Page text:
Date of Award

Fall 12-2020

Degree Type


Degree Name


Degree Program




Major Professor

Wiley, John

Second Advisor

Poltavets, Viktor

Third Advisor

Rick, Steven

Fourth Advisor

Smith, Damon


Development of novel materials with sought after properties has been the forefront in the field of nanomaterials. Hybrid nanomaterial architectures, or nanocomposites, is an important subgroup within the material chemistry umbrella. One such example of nanocomposite systems is peapod-like structures that are composed of 0D nanoparticles (“peas”) and 2D nanosheets (“pods”). Nanopeapods may display unique properties that were not attainable within individual components. BaTiO3 nanoparticles can be produced using solvothermal methods (20 h) in the presence of Ba(NO3)2, titanium (IV) butoxide, and oleic acid as the surfactant. Synthesis parameters were modified to allow for both oleic acid and oleylamine to be present within solvothermal synthesis. The resulting nanopeapods had dimension between 0.1 – 1 μm with an average of 27 ± 14 particles within each scroll.

Nanomaterials that exhibit spin-crossover (SCO) type behavior have also been explored significantly due to its ability to be a molecular switch. Depending on the type of ligand used in its fabrication and the size of the SCO compound produced, the energy requirement for spin state transition can decrease. Here, a study is presented on the fabrication of 0D [Fe(Htrz)2(trz)](BF4)] nanocubes using adaptions of reverse micelle methods using Tergitol NP-9 as the surfactant. Resulting nanocubes obtained had dimensions of 50 nm. Clear evidence of decrease in energy requirements is seen in both thermal and magnetic hysteresis produced for the nanoparticles. Compared to bulk data, a decrease of 20 οC can be seen in transitions from low to high spin states.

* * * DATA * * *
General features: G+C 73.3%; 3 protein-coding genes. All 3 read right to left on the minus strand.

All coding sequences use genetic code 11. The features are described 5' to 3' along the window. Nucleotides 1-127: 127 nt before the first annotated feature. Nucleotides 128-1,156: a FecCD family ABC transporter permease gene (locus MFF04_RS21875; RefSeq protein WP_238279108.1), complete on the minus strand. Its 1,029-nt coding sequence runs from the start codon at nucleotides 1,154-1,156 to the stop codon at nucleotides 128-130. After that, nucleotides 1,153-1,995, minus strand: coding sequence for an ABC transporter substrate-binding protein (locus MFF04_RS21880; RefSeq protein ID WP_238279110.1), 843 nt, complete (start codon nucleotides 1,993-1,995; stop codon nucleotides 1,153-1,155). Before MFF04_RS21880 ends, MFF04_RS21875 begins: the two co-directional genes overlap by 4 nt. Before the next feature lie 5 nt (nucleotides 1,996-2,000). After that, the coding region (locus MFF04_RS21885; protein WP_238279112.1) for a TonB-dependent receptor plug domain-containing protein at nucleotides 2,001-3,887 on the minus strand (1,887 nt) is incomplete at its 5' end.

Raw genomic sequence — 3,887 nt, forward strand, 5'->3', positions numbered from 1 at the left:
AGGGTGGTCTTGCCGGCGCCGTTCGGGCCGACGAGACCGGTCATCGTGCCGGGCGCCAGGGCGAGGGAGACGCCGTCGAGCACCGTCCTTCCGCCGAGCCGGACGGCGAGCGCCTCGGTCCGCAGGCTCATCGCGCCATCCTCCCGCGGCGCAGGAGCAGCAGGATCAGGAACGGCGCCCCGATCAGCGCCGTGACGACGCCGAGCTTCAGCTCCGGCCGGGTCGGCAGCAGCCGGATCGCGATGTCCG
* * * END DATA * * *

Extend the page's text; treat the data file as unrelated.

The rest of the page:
The fabrication of transition metal oxynitrides via ammonolysis of transition metal oxides is a type of reaction that is studied for a variety of applications. Successful ammonolysis of niobium transition metal oxides is difficult due the reduction of the metal by the H2 produced. Ammonolysis of K4Nb6O17 at 800 οC produced a proposed two-phased oxynitride containing KNbO3 and a compound with the approximate composition of NbN0.33O2. The conversion resulted in a weight loss of 11% due to the loss of potassium oxides and exchange of oxygen atoms for nitrogen atoms within the structure. This was then proceeded by a weight gain of 6% during oxidation via thermal analysis. XRD analysis provided further structural details to confirm the two-phased system produced.


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